Grand Haven High School and Central High School will continue their two-week pause of in-person learning and maintain remote learning through April 23.
The Grand Haven Board of Education approved the motion 6-0 at a special meeting Thursday night.
The motion was presented by board member Seth Holt and supported by Nichol Stack, Christine Baker, Barbara Pietrangelo and Carl Treutler.
As Grand Haven students finish their first week of remote learning Friday, COVID-19 cases continue to surge not only in Ottawa County but across the state.
This change does not affect the district’s kindergarten through eighth-grade students, who will continue in-person learning.
The board also unanimously approved an emergency powers resolution, which continues to give Superintendent Andy Ingall the authority to make emergency decisions for the district.
The public comment section was diversified by a plethora of comments from parents of all age groups. One of those was from Keith Brodie, who has two daughters at Grand Haven High School.
“I strongly oppose virtual learning,” Brodie said. “The decision to make it a high priority for the health of our students is not accurate when we don’t have any outbreaks. For months our kids have taken precautions, but there is no evidence of an imminent outbreak.”
As a majority of high-risk members of Ottawa County are now vaccinated, Diana Frendt says it’s more about the concern of the dangers children face with isolation, suicide and depression.
“Just because they are by themselves doesn’t mean they should be,” Frendt said. “They should be learning at school. It’s a critical age for in-person interactions.”
Despite the concern of the mental health of students, it is safety that has remained the highest priority of the board, school officials say. Board President John Siemion said he stands by the decision of Ingall to go remote.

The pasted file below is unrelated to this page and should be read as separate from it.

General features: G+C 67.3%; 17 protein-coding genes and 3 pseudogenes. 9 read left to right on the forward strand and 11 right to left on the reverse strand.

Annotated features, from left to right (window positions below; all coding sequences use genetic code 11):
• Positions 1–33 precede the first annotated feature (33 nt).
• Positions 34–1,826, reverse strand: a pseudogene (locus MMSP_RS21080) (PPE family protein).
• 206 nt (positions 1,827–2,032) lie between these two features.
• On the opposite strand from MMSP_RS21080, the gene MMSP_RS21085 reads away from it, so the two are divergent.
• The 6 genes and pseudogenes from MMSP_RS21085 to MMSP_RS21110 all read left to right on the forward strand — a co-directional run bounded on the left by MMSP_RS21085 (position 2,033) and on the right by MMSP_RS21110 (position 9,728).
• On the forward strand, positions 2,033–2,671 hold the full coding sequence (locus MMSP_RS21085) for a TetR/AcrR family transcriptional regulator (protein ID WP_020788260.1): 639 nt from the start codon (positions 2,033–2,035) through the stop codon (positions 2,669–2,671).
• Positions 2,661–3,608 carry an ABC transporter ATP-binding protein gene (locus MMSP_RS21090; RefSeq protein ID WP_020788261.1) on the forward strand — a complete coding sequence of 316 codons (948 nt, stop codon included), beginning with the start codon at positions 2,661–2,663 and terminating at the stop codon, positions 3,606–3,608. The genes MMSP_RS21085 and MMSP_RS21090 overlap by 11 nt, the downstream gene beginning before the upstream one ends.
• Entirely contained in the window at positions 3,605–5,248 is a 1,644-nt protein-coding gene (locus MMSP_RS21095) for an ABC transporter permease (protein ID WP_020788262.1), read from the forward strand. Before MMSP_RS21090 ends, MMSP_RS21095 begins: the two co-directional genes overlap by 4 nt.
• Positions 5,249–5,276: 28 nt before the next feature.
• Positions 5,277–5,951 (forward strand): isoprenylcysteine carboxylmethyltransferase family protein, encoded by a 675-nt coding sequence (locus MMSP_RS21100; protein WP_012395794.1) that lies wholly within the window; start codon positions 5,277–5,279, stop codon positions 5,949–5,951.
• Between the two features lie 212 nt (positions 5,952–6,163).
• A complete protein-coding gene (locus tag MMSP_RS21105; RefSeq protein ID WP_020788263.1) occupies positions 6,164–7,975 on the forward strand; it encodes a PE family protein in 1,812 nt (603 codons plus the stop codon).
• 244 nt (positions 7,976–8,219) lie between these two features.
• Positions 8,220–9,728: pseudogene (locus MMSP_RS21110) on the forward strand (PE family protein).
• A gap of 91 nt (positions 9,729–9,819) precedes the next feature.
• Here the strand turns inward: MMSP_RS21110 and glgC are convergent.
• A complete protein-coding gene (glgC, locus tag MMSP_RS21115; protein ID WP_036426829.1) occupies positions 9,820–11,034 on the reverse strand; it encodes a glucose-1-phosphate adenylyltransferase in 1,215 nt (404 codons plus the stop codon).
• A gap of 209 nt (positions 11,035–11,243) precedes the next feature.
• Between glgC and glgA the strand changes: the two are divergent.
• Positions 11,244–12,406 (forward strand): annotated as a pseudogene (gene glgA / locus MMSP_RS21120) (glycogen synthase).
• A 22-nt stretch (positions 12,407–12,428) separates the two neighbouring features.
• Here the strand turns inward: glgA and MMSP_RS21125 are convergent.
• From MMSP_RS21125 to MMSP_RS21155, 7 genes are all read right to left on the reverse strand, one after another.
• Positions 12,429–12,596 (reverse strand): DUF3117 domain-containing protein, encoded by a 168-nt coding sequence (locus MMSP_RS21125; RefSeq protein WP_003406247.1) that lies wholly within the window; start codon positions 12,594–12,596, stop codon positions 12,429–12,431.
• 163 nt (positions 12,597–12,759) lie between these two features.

“We need to keep Andy with that authority to make snap decisions for each school building,” Siemion said.
Stack said she is thankful that it’s been just grades 9-12 that have gone to remote learning. With a teenager in her house, she said they mingle a little differently than younger students do.
“Watching all the social media over spring break, I saw a lot of people exposing themselves,” Stack said. “They have every right to do so, but I’m just so thankful for Andy and the decision he’s made.”
Despite online rumors of districtwide remote learning swirling before the meeting, Siemion clarified that there was no such talk.
Ingall did mention that, moving forward, a new tracking system will be implemented starting Friday to keep better measures of students with COVID-19 and who are in quarantine. The dashboard will be updated Monday through Friday at 9 a.m.
LANSING — The Michigan health department on Friday extended by five weeks a pandemic order that limits business capacity and requires masks in public, even for young children in day care, as the state battles the country’s highest daily coronavirus infection rate.
The measure, which was expected and replaces one that had been due to expire Monday, says that in addition to existing measures, child care facilities and camps must make a “good faith effort” to ensure children ages 2-4 wear face coverings starting April 26. That age group was previously exempt.
The revision aligns with recommendations from the Centers for Disease Control and Prevention and the American Academy of Pediatrics, the state health department said.
Gov. Gretchen Whitmer has resisted tightening restrictions that were in place during two previous COVID-19 surges, including prohibitions on indoor restaurant dining, in-person high school instruction and youth sports. She instead is urging a voluntary pause on the activities and pushing vaccinations and treatments.
The order, which goes through May 24 and was signed by Department of Health and Human Services Director Elizabeth Hertel, also keeps intact mandatory regular testing of teen athletes.
The order was first issued in the fall following the state Supreme Court’s invalidation of an emergency-powers law the governor had used to write orders.
Dr. Joneigh Khaldun, the state’s chief medical executive and chief deputy director for health, described progress in vaccinations but said she was “incredibly concerned about our state’s COVID-19 data. We are still very much fighting this pandemic and seeing concerning trends in new cases and hospitalizations.”